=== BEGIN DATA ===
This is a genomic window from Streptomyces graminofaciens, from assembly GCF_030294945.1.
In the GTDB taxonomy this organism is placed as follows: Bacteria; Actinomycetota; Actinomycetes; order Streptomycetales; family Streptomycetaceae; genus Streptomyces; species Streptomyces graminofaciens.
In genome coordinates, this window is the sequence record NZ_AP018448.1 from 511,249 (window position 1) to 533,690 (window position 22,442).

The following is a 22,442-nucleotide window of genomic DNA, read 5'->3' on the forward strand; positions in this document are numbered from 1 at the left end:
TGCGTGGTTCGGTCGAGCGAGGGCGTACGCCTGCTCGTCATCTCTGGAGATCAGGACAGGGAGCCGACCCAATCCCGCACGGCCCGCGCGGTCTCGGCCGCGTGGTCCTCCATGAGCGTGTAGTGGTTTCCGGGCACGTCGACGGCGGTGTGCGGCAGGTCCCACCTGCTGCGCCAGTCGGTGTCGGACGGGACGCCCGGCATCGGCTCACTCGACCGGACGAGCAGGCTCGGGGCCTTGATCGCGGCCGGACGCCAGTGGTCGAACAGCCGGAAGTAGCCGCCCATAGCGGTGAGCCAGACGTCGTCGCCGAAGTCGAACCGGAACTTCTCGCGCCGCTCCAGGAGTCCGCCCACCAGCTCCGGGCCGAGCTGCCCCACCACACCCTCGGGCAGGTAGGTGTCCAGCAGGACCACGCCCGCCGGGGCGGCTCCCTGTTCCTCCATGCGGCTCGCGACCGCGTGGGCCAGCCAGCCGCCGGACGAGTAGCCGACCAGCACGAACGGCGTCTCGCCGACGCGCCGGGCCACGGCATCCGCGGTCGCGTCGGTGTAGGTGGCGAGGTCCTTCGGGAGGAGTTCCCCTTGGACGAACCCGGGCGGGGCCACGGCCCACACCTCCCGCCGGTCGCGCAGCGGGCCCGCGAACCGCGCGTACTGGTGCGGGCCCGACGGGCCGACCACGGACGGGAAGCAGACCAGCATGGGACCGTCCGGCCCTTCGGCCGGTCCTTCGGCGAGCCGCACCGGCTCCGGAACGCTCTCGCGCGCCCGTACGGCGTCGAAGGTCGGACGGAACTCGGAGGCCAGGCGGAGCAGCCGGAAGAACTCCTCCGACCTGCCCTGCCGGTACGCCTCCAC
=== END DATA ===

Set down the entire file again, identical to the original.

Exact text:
This is a genomic window from Streptomyces graminofaciens, from assembly GCF_030294945.1.
In the GTDB taxonomy this organism is placed as follows: Bacteria; Actinomycetota; Actinomycetes; order Streptomycetales; family Streptomycetaceae; genus Streptomyces; species Streptomyces graminofaciens.
In genome coordinates, this window is the sequence record NZ_AP018448.1 from 511,249 (window position 1) to 533,690 (window position 22,442).

The following is a 22,442-nucleotide window of genomic DNA, read 5'->3' on the forward strand; positions in this document are numbered from 1 at the left end:
TGCGTGGTTCGGTCGAGCGAGGGCGTACGCCTGCTCGTCATCTCTGGAGATCAGGACAGGGAGCCGACCCAATCCCGCACGGCCCGCGCGGTCTCGGCCGCGTGGTCCTCCATGAGCGTGTAGTGGTTTCCGGGCACGTCGACGGCGGTGTGCGGCAGGTCCCACCTGCTGCGCCAGTCGGTGTCGGACGGGACGCCCGGCATCGGCTCACTCGACCGGACGAGCAGGCTCGGGGCCTTGATCGCGGCCGGACGCCAGTGGTCGAACAGCCGGAAGTAGCCGCCCATAGCGGTGAGCCAGACGTCGTCGCCGAAGTCGAACCGGAACTTCTCGCGCCGCTCCAGGAGTCCGCCCACCAGCTCCGGGCCGAGCTGCCCCACCACACCCTCGGGCAGGTAGGTGTCCAGCAGGACCACGCCCGCCGGGGCGGCTCCCTGTTCCTCCATGCGGCTCGCGACCGCGTGGGCCAGCCAGCCGCCGGACGAGTAGCCGACCAGCACGAACGGCGTCTCGCCGACGCGCCGGGCCACGGCATCCGCGGTCGCGTCGGTGTAGGTGGCGAGGTCCTTCGGGAGGAGTTCCCCTTGGACGAACCCGGGCGGGGCCACGGCCCACACCTCCCGCCGGTCGCGCAGCGGGCCCGCGAACCGCGCGTACTGGTGCGGGCCCGACGGGCCGACCACGGACGGGAAGCAGACCAGCATGGGACCGTCCGGCCCTTCGGCCGGTCCTTCGGCGAGCCGCACCGGCTCCGGAACGCTCTCGCGCGCCCGTACGGCGTCGAAGGTCGGACGGAACTCGGAGGCCAGGCGGAGCAGCCGGAAGAACTCCTCCGACCTGCCCTGCCGGTACGCCTCCAC